Religious experiences get described in a lot of ways. People gushingly talk about a profound sense of oneness, about incredible bliss, joy, and ineffable meaning. One thing you almost never hear, however, is that a religious experience made someone more greedy and selfish. No one ever says, “Hey, you know what? I just experienced ultimate spiritual bliss, and boy, did it ever make me focus neurotically on my own struggles, financial problems, and dating insecurities!” Why this incompatibility between spirituality and self-absorption? A team of researchers from the University of Missouri thinks that the reason might be found in the brain, where reduced function in the region associated with self-awareness is correlated with greater spirituality.

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Psychology and the religion-science conflict: Part 2

Pensive scientist

Nicholas C. DiDonato

Having learned more about how everyday people handle the so-called “religion-science” conflict, psychologist Cristine Legare (University of Texas at Austin) and philosopher of religion Aku Visala (University of Oxford) now aim to use their data to critique and inform the standard philosophical approaches to this issue. Philosophers typically, at minimum, categorize religion-science approaches in three ways: conflict, independence, and reconciliation. Legare and Visala find that so few people actually adhere to the first two that only reconciliation plausibly coheres with human cognition.

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Psychology and the religion-science conflict: Part 1

Nicholas C. DiDonato

Man of Science with Religions

Talk of the “religion and science conflict” sets a trap: one quickly winds up pontificating about abstract objects as if they were real without any grounding in reality. “Religion” becomes a monolithic abstract entity, whose adherents all behave in the same way, and ditto for “science.” In hopes of looking at the religion-science conflict empirically, psychologists Cristine Legare (University of Texas at Austin) and Aku Visala (University of Oxford) take a psychological approach, concluding that scientific explanations do not replace religious ones. In Part 2 of this post, they critique the standard religion-science discussion.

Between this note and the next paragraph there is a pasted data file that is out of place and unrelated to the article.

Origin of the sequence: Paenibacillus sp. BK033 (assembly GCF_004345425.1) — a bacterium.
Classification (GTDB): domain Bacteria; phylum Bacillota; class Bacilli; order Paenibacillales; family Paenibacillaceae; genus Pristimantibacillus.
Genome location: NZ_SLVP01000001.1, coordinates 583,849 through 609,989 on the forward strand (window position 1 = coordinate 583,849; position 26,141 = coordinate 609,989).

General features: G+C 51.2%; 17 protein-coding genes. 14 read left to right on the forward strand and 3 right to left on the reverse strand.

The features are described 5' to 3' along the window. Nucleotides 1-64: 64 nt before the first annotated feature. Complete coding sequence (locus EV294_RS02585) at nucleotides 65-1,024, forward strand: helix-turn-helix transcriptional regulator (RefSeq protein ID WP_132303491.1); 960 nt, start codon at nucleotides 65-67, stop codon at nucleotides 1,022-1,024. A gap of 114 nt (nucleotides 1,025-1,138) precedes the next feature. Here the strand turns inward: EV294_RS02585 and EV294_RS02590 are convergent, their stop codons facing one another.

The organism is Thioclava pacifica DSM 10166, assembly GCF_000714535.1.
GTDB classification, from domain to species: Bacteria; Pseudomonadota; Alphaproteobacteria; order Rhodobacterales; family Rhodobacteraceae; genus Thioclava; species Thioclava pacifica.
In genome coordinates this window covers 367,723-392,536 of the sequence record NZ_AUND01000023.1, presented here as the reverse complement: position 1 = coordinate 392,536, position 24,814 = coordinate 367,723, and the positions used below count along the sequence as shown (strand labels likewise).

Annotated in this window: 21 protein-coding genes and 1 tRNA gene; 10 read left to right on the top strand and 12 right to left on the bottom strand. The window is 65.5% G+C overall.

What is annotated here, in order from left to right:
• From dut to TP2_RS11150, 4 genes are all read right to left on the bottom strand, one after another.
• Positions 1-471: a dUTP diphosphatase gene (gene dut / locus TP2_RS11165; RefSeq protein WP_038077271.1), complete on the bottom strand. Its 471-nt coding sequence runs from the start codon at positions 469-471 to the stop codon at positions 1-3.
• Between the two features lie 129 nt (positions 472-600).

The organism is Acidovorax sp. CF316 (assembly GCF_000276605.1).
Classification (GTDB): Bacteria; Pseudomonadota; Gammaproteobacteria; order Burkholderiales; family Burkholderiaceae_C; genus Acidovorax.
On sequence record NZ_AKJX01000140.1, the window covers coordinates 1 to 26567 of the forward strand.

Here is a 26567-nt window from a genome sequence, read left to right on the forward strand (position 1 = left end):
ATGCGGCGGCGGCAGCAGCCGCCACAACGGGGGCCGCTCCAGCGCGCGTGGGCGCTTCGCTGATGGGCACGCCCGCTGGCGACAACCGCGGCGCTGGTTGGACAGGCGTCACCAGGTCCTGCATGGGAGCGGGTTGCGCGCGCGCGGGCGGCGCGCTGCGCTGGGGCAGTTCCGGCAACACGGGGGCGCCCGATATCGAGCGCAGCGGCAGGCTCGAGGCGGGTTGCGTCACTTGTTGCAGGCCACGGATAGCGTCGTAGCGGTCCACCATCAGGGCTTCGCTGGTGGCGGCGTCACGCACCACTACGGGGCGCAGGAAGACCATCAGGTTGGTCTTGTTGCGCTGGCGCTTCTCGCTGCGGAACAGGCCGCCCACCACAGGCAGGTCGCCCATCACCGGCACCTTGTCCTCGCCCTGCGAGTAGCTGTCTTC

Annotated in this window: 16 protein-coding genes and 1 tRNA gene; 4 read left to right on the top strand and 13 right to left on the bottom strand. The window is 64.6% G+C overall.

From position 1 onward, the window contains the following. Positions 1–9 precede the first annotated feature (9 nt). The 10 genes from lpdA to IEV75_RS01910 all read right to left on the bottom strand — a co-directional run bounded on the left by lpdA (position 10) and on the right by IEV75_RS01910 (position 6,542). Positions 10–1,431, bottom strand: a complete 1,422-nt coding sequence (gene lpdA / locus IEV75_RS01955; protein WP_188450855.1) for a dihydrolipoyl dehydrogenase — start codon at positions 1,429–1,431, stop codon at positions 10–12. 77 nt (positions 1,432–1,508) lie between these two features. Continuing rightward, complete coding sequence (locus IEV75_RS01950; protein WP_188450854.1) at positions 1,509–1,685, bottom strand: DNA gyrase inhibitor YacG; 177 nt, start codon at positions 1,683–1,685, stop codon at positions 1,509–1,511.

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An evidence-based rethinking of the religion-science conflict

Nicholas C. DiDonato

Study group

All too often, people assume that Christians don’t know or don’t want to know science because science conflicts with their beliefs: Christianity acts as a force for science illiteracy. However, research by sociologist John Evans (University of California, San Diego) suggests otherwise. His findings conclude that (1) Christians know just as much science as the non-religious; (2) conservative Christians favor their religious beliefs over science when the two “conflict” but, from their perspective, the two in fact are not in conflict; and (3) conservative Protestants oppose scientists’ influence in political issues when the scientists disagree with their moral values.

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Interview: Michael Ruse on Evolution, Creationism, and Religion

Daniel Ansted

Creationism vs Evolution

Michael Ruse is a professor of philosophy at Florida State University and a worldwide expert on the relationship between religion and science. His work has focused especially on the convoluted relationship between the American public and Darwinian evolution; he famously testified in McLean vs. Arkansas in 1981 that creation science – a form of Christian creationism that claims to be scientifically valid – should not be allowed in public science classes, because it features virtually none of the characteristics of true science. Contributor Daniel Ansted studied under Ruse during his time at FSU, and recently asked his former mentor for an interview. Here is their (slightly abridged, and still fascinating) conversation.